Distributed February 25, 2003
For Immediate Release

News Service Contact: Mark Nickel

Fernando Henrique Cardoso

Former president of Brazil to serve as professor-at-large at Brown

Fernando Henrique Cardoso, former president of Brazil, has been appointed to a five-year term as professor-at-large at Brown University. Cardoso’s appointment, based in the University’s Watson Institute for International Studies, will begin July 1, 2003, and continue through June 30, 2008.

PROVIDENCE, R.I. — Fernando Henrique Cardoso, former president of Brazil and one of Latin America’s most distinguished social scientists, has been appointed to a five-year term as professor-at-large at Brown University, beginning July 1, 2003. The appointment was made Saturday, Feb. 22, 2003, by the Brown Corporation its regular winter meeting.

“In a remarkable career of more than four decades, President Cardoso has brought the intellectual strengths of the academy to bear upon the challenges of elective office,” said Brown President Ruth J. Simmons. “I am delighted to welcome him as a faculty colleague at Brown.”


As a young sociology professor, Fernando Henrique Cardoso was a vocal opponent of military dictatorship. He became a prominent and well-respected Latin American sociologist and was elected to two terms (1994–2002) as Brazil’s president. He begins a five-year term as professor-at-large at Brown on July 1, 2003.

Cardoso is both an accomplished statesman and a distinguished scholar. He was first elected to national office in 1986, as a senator from the state of São Paulo, and two years later helped establish the Social Democratic Party. He served as Brazil’s foreign minister (1992-93) and economy minister (1993) prior to his election as president in 1994. As economy minister and president, he oversaw the development and implementation of an economic stabilization program that controlled inflation, and his policy of reducing government involvement in the economy helped attract foreign investment. He concluded his second presidential term on Jan. 1, 2003.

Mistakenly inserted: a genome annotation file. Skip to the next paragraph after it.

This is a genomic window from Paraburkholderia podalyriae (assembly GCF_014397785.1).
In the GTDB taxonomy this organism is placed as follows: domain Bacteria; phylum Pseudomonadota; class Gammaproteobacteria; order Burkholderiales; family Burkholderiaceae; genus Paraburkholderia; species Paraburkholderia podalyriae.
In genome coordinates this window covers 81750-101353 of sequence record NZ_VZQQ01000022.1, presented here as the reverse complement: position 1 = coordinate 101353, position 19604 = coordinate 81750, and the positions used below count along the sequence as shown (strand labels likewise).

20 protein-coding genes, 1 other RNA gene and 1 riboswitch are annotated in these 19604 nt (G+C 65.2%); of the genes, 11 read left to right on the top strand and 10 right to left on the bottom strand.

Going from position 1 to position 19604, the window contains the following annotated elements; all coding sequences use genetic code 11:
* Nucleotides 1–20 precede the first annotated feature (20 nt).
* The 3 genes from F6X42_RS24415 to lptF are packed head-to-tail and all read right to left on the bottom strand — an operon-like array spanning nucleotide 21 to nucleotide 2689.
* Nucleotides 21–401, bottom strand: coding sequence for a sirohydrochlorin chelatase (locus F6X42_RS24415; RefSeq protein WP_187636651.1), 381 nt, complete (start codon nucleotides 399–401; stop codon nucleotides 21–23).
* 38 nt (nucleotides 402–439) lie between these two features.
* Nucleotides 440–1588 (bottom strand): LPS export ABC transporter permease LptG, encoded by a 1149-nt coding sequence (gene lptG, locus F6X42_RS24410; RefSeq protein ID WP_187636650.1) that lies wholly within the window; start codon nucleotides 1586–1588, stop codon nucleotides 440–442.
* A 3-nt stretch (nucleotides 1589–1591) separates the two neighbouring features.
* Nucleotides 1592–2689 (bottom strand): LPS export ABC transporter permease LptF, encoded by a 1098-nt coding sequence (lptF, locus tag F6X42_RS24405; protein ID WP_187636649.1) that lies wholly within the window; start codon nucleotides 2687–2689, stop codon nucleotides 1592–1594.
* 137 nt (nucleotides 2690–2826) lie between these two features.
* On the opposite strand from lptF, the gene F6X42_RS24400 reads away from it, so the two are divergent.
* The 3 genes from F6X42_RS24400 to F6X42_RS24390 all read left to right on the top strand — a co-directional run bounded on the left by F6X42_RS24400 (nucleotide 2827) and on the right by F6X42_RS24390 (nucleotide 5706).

As a young sociology professor, Cardoso was a vocal opponent of Brazil’s military dictators; he lived in exile from 1964 to 1968. Although he was arrested on his return in 1969 and banned from teaching for a time, he became a prominent and well-respected Latin American sociologist. His scholarly writings include the classic Dependency and Development in Latin America and numerous works in journals of sociology and political economy. Cardoso has served as a visiting professor at academic centers in Europe and the United States and is professor emeritus of political science at the University of São Paulo. He is fluent in English, French, Spanish and Portuguese.

When he is in residence at the University during his five-year appointment, Cardoso will work from an office in the Thomas J. Watson Jr. Institute for International Studies. He will deliver lectures, participate in various symposia, interact with students in the classroom, and work with faculty in development studies, Latin American studies, Portuguese and Brazilian studies and other departments, institutes and centers.

“The appointment of Professor Cardoso is an extraordinary opportunity for the Watson Institute and for students and faculty in many areas of study,” said Thomas Biersteker, director of the Watson Institute. “We believe Professor Cardoso will find his time with us conducive to reflection and writing, and we eagerly await his arrival.”

Professors-at-large were established by former Brown President Vartan Gregorian, who invited scholars of exceptional distinction to participate in the intellectual and academic life of the University. The term of appointment may range from a few weeks to several years. Among other activities, Cardoso will deliver a Stephen A. Ogden Jr. Memorial Lecture during Commencement Weekend, May 23-26, 2003.

Other professors-at-large have included Carlos Fuentes, the acclaimed Mexican novelist, whose appointment continues in Hispanic studies, and Pulitzer Prize-winning playwright Paula Vogel, who was recently appointed the Adele Kellenberg Seaver ’49 Professor of Creative Writing.